Two men in an office
Ritche (Left) and Fretch (Right), graduates of the Philippines school

Fretch and Ritche

This summer we were delighted to meet Fretch and Ritche who are deeply thankful to the friends and supporters of WVC for their kindness in helping them through their education. As graduates of the Philippines programme in Cebu, they are committed to supporting the work of WVC to help future children in need.

Their stories show the enormous impact of education on their lives. Both suffered extreme poverty as children and their early years were challenging. Fretch says “I came from a family that really was living below the poverty line. It was a difficult childhood”.

For both, daily life was overshadowed by the need for their parents to take on multiple jobs  to make ends meet. Fretch’s father sometimes drove tricycles (pedicabs) to earn a living whilst Ritche’s father held down a variety of jobs from farming to carpentry. With many members in each family, life was harsh and they were accustomed to being hungry, living without electricity or running water and walking miles to the nearest primary school. But they knew no other life and Fretch says “the place where we stayed might not be called a house but it was home for us.”

Picture of Fr. Fretch on the left and Fr. Ritche on the right standing in an office setting
Fr. Fretch (left) Fr. Ritche (Right)

Thanks to our supporters, we were able to fund a school place for both boys who were welcomed into the care of the Sisters of Mary School Boystown in Minglanilla, Cebu in 2002. Fretch says, “What caught my attention straight away was the competitiveness of the students in sports and academic life. I liked the way things were working and the school in general. The first year was focused more on knowing people (students, teachers and sisters) and building friendships. And yes, I did build a great circle of friends (including Ritche!). Academic pressure can challenge the limit of each student but that’s how I learned my basics, pushing every limit of my learnings and abilities.”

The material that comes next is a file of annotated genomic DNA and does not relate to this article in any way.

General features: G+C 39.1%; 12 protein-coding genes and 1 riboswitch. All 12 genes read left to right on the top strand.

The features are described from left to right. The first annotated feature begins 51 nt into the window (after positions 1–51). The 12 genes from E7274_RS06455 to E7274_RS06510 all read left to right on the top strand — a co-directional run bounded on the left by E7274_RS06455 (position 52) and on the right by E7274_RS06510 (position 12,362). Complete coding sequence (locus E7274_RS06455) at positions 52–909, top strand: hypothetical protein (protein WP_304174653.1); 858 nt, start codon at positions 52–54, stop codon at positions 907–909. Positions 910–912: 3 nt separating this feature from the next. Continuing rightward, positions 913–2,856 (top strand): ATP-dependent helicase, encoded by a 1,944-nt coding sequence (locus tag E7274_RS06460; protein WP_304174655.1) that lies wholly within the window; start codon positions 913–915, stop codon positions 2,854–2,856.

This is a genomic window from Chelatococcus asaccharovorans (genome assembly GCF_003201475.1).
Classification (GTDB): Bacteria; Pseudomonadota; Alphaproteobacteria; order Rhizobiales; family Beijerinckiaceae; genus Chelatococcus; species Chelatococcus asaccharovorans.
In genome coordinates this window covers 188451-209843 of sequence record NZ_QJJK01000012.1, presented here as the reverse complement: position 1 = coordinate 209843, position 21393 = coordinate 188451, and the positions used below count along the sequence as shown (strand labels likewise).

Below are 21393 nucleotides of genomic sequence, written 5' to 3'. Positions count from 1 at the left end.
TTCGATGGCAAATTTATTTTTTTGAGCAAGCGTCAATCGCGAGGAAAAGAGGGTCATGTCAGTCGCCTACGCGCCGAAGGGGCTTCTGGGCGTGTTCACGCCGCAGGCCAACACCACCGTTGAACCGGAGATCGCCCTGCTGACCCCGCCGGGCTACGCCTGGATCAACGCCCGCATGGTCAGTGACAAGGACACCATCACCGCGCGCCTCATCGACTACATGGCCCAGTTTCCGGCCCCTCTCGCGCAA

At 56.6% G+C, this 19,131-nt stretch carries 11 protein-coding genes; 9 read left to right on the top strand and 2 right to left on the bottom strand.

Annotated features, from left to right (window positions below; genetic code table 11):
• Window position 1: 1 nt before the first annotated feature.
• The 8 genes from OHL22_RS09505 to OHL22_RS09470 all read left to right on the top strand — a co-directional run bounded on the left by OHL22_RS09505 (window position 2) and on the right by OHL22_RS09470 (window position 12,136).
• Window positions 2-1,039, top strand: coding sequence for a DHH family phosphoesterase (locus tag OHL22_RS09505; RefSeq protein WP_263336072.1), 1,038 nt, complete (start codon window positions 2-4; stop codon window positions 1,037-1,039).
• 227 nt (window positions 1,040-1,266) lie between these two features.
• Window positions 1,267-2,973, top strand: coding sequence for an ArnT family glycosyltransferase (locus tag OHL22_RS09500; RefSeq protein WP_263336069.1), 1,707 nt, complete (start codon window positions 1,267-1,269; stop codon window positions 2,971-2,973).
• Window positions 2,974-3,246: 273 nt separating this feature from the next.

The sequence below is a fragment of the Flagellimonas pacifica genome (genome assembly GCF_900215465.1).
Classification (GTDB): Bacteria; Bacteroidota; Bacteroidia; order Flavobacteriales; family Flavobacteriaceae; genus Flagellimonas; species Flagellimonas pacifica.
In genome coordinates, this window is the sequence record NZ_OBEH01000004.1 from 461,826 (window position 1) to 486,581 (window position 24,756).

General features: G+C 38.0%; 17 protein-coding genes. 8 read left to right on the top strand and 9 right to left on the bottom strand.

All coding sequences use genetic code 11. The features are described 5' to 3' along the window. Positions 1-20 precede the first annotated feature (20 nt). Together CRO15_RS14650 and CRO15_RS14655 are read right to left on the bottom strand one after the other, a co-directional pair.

The boys received a TESDA accredited academic education and vocational training ready for employment but Ritche says that “most of all we were taught good values and how to live them in our daily lives”. The boys thrived at school, were hardworking, and made the most of their opportunities. Fretch often acted as a student teacher during his time at school helping younger students. Both passed their final exams with flying colours ready for the working world.

After a period of time working in the Philippines, both boys decided to pursue a religious vocation and joined the Order of the Society of Divine Vocations. They stayed firm friends and now work as parish priests based in the UK. Both Fr Fretch and Fr Ritche say they are “forever grateful to the Sisters for their help in achieving their dreams” and want to give back in whatever way they can.